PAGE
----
Taran Black: From Surviving to Thriving, an amazing story of resilience.



 At 21, Taran Black was confident, focused and committed to earning a law degree. He soon will be completing the program at Pensacola Junior College and plans to continue his undergraduate studies at University of West Florida. Already people from Tulane University Law School have taken an interest in him.

Black says his desire to become an attorney stems from personal experience. As a child, he was all too familiar with lawyers and courtrooms. When he was just eight years old and in the third grade, he was charged with his first felony. By the time he was 17, he had racked up 10 of them.

“What changed it? Me wanting a better life,” Black said. “I knew if I continued, I would never have the things I wanted. “Black spent his first 18 years in Florida’s child protection system. He entered foster care as a newborn. “I was a crack baby,” he says matter-of-factly. That “crack baby” grew into an angry, frustrated youth – “disruptive” is how Black now describes it. Over time, he went through multiple foster homes, four group homes and three programs for youth offenders. He continually got in trouble.

“I told him he had to stop all that if he wanted to have a chance in life,” said Melody Kohr, supervisor of the Independent Living program of Families First Network of Lakeview Center.

FamiliesFirst, is responsible for providing foster care and related services to abused and neglected children in Escambia, Santa Rosa, Okaloosa and Walton counties. Its Independent Living program helps prepare teens in foster care for when they “age out” of the foster care system on their 18th birthdays. That doesn’t mean these fledgling adults are abruptly cut loose without any support. Until they reach age 23, the program provides them with short-term financial assistance, housing, counseling and other help.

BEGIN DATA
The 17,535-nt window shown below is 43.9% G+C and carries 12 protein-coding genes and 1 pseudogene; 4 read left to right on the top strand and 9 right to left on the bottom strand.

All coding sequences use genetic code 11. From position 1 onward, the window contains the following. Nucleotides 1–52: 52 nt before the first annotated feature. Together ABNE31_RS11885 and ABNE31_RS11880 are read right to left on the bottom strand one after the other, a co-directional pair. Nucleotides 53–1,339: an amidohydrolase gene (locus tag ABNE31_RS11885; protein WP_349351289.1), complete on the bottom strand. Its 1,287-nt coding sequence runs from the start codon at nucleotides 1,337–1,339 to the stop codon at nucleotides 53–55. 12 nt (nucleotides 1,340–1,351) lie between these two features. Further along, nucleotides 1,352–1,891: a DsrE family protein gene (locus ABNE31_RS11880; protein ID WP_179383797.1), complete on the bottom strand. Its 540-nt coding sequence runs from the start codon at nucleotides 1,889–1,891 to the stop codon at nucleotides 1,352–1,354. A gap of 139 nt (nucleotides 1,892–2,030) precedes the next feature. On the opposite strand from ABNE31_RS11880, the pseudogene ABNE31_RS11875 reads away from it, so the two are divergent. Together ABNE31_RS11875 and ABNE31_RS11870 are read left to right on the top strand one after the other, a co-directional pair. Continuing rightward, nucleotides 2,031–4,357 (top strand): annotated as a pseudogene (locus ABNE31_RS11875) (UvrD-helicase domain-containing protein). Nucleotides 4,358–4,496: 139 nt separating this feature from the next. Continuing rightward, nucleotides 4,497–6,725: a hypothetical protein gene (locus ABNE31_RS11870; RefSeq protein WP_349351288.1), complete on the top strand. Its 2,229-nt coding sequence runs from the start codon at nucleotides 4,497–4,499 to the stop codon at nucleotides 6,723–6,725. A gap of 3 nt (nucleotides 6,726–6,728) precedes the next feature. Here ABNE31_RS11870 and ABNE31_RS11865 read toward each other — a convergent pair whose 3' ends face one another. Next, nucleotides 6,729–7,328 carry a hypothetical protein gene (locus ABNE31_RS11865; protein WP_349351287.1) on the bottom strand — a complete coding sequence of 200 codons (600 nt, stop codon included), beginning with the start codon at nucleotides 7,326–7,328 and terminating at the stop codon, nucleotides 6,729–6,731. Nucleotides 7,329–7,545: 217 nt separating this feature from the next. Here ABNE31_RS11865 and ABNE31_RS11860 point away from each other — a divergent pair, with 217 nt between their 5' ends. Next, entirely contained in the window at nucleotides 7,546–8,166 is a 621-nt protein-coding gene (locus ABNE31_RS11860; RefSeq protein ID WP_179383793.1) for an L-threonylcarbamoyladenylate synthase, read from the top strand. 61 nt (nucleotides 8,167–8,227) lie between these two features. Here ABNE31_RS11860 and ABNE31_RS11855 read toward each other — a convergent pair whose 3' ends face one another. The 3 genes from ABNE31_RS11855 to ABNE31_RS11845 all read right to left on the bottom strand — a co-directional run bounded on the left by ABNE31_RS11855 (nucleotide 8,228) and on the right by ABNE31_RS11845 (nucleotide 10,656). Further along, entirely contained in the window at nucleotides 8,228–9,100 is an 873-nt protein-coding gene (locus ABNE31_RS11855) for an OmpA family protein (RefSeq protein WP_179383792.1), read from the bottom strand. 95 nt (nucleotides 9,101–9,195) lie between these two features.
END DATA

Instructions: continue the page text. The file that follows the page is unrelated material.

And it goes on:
The Independent Living program also pays for vocational training or college. That support is helping Black pursue his goals. So is the monthly stipend he receives for living expenses while he is in school.

His academic average is “a solid B or better,” Black said. “I always was on the A-B honor roll, even when I was getting in trouble. I loved going to school, and I did the work, so my grades were always good.”

Kohr first met Black when he was 13. Like many others, she encouraged the boy to make a better future for himself. By the time he was 17, Taran’s attitude had changed. “I realized I could receive all the help I want, but unless I use it, it would do no good,” he said.

Today Kohr proudly points to this you man as a positive example for other youth in foster care. In January Black told his story to a gathering of 300 child welfare professionals. He spoke to a familiar group about two years ago. “I guess I am an inspiration to some,” he said.

He would like to someday write a book about his life. He already has a title, “A Struggle From Birth.” That’s in the future, however. Right now Black is working toward achieving the kind of life he always wanted.

“I want to be a success,” he said. ” I want to be a college graduate, to have a nice home, a nice car and to get married. I would love to be a father, to be a husband and live happily ever after.”